"Big Men" Movie Review: 4 Stars
by Kenneth Turan
No single resource is more essential to modern life than oil, and no film offers a more incisive look at how the enormous
wealth oil creates and subverts the morality of individuals, corporations, even entire countries than
Those who remember Boynton's excellent previous film, "Our Brand Is Crisis," an examination of political consultants working at the highest levels of Latin American elections, know this director's specialty is the kind of insider access filmmakers dream about.
In "Big Men," set in the world of oil capitalism in the West African nations of
Working only with director of photography
The connections Boynton made, especially with Kosmos CEO
Because of all the work she put in before the camera rolled, as well as all the years she put in filming, Boynton was perfectly positioned to go behind closed doors. "Big Men" is a story told as it happens, not reconstructed once all the dust is settled. The result is not only an examination of the inner workings of international capitalism but a look at the vagaries of human nature as well.
For it's not just oil that everyone is dealing with in "Big Men," it is the universality of greed.
As one interviewee puts it, "to become big is the prayer of everybody, an instinct in every human being." It's not only that everyone wants a share of this enormous money, it's also that everyone thinks that they truly deserve it. There are not heroes and villains here so much as people who are sure they are right and determined to look after their own interests.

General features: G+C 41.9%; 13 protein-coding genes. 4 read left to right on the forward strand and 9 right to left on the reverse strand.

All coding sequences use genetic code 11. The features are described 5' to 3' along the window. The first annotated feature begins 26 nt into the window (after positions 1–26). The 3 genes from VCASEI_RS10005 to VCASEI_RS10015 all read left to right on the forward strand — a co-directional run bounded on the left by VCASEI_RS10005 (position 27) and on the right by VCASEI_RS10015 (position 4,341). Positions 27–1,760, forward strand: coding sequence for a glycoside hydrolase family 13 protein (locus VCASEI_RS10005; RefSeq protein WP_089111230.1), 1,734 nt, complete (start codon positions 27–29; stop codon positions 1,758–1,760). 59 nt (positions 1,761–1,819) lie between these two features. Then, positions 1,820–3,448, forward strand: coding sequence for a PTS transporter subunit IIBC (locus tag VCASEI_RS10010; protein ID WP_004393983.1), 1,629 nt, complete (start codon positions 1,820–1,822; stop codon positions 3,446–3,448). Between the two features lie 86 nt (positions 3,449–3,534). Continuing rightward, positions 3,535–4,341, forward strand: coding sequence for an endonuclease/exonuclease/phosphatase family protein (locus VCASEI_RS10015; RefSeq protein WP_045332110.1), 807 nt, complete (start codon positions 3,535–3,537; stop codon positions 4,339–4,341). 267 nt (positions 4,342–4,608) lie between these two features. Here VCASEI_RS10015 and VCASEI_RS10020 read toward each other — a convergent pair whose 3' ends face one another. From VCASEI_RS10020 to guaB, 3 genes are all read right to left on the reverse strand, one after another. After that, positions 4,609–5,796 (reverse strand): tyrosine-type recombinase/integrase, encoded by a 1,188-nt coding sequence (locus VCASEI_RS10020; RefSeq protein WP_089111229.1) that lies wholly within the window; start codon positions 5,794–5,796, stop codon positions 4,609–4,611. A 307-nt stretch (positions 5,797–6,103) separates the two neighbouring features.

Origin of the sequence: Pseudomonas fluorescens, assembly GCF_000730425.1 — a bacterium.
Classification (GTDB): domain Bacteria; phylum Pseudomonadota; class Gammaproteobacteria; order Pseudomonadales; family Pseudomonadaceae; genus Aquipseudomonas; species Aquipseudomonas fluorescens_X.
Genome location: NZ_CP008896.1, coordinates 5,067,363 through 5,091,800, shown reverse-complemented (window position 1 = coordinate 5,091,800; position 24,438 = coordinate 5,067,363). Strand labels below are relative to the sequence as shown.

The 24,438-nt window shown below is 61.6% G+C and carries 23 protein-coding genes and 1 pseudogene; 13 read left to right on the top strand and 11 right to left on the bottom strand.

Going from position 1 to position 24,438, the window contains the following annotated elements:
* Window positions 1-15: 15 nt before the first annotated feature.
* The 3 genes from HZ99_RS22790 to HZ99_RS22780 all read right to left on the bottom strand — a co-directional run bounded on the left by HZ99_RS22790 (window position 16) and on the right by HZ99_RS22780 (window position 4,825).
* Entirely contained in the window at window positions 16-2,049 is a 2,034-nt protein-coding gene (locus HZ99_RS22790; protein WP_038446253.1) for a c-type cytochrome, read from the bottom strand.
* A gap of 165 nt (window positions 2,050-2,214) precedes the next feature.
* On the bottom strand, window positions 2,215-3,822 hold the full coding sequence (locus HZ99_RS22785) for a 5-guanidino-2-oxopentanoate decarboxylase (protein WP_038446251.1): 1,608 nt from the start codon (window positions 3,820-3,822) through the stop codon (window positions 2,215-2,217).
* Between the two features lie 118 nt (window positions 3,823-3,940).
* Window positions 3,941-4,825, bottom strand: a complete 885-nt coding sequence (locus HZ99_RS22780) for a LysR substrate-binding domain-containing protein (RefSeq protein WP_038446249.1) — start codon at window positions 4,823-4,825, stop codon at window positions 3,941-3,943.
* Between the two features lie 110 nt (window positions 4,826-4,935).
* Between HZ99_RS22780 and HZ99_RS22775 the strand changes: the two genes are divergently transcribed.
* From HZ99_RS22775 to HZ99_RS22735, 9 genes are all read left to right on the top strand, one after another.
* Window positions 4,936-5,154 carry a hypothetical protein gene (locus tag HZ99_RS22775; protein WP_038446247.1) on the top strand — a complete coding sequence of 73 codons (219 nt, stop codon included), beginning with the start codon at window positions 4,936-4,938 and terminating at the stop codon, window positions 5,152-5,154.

While the discovery of oil is a new experience for
To better understand this part of the oil equation, Boynton managed to get access to the camp of one of the key militant groups, the Deadly Underdogs, interviewing ski mask-wearing leaders as inebriated followers shoot off automatic weapons in the background.
Watching all this and hoping that their interests will not be disregarded are the principals of Kosmos Energy, who remind everyone that they took huge risks with no guaranteed reward and spent hundreds of millions of dollars in preparation expenses without immediate recompense.
One of the most interesting things about "Big Men" is that the ultimate outcome of this situation is unknown. Will
The only thing that's sure is that when on-the-ground reality is conveyed with the complexity and fascination it is here, unforgettable documentaries are always the result.
No MPAA rating. Running time: 1:39.
"Big Men" Movie Trailer
Filmmaker Rachel Boynton journeys deep into the African oil industry of Ghana and Nigeria to expose the corruption surrounding it.